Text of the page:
Rewind just a few years and horses were seen in abundance on our streets. Once used for just about everything from a form of general transport to assisting farmers with their workload.
Fast forward back to today and times have changed rather drastically. More of a hobby now, horses are seen far less periodically on our roads and when they are, finding someone who is pleased to see them is an even less likely event.
Sucked in by a modern society that tells us we must always be switched on, always in a rush, always moving from A to B at a fast pace, horses are now seen as an inconvenience. Long gone are the times when people found the time in their days to relish in the sight of an animal as majestic as a horse. Now, they are merely seen as an object blocking their speedy journey to wherever it is they may be going.
A reminder: Your life does not matter more than theirs
Sitting inside a metal box, it is easy to feel a wash of invisibility. Enwrapped in the mentality that “it won’t happen to me” cars speeding past too close and too fast is a reality that many horse riders face these days.
So consumed are we all in our own lives and our own busy schedules, it becomes all too easy to forget that sitting atop that horse in front of you is a human. A human much like yourself who probably has a group of friends that loves them, a family waiting back home. A mum, a child, a daughter, a son, a niece, or nephew – they are a human just like you who also has hopes and dreams, plans for their future. And with them is a horse that is a part of their family. All of which could be wiped away in a matter of minutes by a reckless car driver.
And your choices as a driver could see that very same horse and rider hurtling through your windscreen. Your choices could result in that horse making it back to the stable that night or being put to sleep on the side of the road as the rider is rushed to hospital and your car is sent for scrap.
The thing is, whether you think horses should be on the road or not, they have the same right to be on the road as cars do. The problem lies not in horses being on the roads but more in the attitude that some drivers have that leads them to believe that they have more of a right to the road than any other user.
And that isn’t just my opinion either. In fact, statistics produced by the British Horse Society (BHS) show that from 2018-2019, 845 incidents involving horses on the road were reported to them. Of those 845, a staggering 73% occurred due to vehicles passing too closely. That's 73% of incidents that would not have occurred had drivers shown enough respect to pass them safely.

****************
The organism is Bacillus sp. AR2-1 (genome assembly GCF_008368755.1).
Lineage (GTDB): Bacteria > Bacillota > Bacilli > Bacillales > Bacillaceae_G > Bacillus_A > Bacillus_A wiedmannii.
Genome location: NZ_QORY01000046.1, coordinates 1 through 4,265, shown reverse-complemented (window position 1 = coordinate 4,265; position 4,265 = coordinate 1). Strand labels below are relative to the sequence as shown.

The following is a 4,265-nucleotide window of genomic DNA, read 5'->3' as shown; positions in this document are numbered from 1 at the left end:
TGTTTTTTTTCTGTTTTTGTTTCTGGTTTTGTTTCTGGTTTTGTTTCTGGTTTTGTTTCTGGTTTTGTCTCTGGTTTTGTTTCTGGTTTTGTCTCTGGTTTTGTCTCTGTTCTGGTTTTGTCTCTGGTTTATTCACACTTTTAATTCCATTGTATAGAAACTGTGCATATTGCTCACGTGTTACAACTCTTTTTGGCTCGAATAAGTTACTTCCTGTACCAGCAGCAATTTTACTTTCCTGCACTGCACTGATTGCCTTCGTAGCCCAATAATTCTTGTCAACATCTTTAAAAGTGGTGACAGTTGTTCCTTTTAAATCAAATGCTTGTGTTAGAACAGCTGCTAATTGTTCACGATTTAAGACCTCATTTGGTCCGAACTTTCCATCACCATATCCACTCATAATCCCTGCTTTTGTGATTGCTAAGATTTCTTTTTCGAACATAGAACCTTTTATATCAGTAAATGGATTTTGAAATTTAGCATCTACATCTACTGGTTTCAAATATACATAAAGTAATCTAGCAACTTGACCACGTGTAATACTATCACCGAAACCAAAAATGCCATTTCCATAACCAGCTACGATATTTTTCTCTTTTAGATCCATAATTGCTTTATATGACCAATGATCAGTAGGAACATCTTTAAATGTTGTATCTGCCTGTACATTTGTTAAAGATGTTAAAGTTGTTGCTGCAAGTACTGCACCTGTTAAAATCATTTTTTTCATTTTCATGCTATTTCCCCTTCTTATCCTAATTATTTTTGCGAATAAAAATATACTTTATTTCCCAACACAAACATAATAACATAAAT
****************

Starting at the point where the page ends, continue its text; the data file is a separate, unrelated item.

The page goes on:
What it comes down to really is this; sitting inside a car does not mean that your life matters any more than the life of someone sitting on a horse. And really you should be ashamed if you think it does. You should be equally as ashamed if you justify your choices to skim past a horse or fail to slow down when you see one on the road by arguing that “they shouldn’t be there anyway”.
Horse riders are part of a wider group of vulnerable road users
Horse riders are part of a wider group of road users who, unfortunately, face abuse and a complete disregard from many car drivers and it doesn’t make for a pleasant experience for anyone.
I, like many other riders, have faced abuse and have felt that gut-wrenching feeling you get when you can hear a car approaching at speed but there is nothing you can do but hope it passes you wide enough to not hit you. I’ve had to ask my horse to jump onto the pavement to get out of the way of a speeding car, I’ve felt the gush of wind as a car has come too close to my leg, I’ve had abuse hurled at me, and I’ve had people sound their horn at me. The list goes on and while many horse riders, myself included, would love nothing more than to be able to avoid riding on the roads altogether it’s unfortunately not a realistic wish. With more and more housing estates being built across bridleways, reaching many of them now involves roadwork.
Perhaps, rather than focusing on why or whether horses should be there, it would be better for car drivers to ask whether they could deal with the guilt of killing someone for the sake of a few minutes. Because in reality, if you don’t have time to take a few minutes out of your day to hit your brakes, then you definitely don’t have the time to deal with the aftermath of hitting a horse.
What should drivers do when they see a horse on the road
- Slow down to a maximum of 15mph AND leave at least a car width space between you and the horse as you pass them.
- Pay attention to hand signals from the rider – if they are asking you to stop or slow down, it is for your safety as much as it is for their own and their horse’s.
- Don’t sound your horn, rev your engine or shout at the rider as you pass, both increase the chances of there being an accident.
- Drive away slowly.
What can horse riders do to improve their safety on the roads
- Wear hi-vis with reflective bands and lights to give drivers those vital extra seconds they need to notice that you’re there.
- Continue to thank the drivers that do slow down and pass you safely.
- Report any dangerous road incidents that occur to the BHS – the more that are logged, the more coverage this issue will begin to get.
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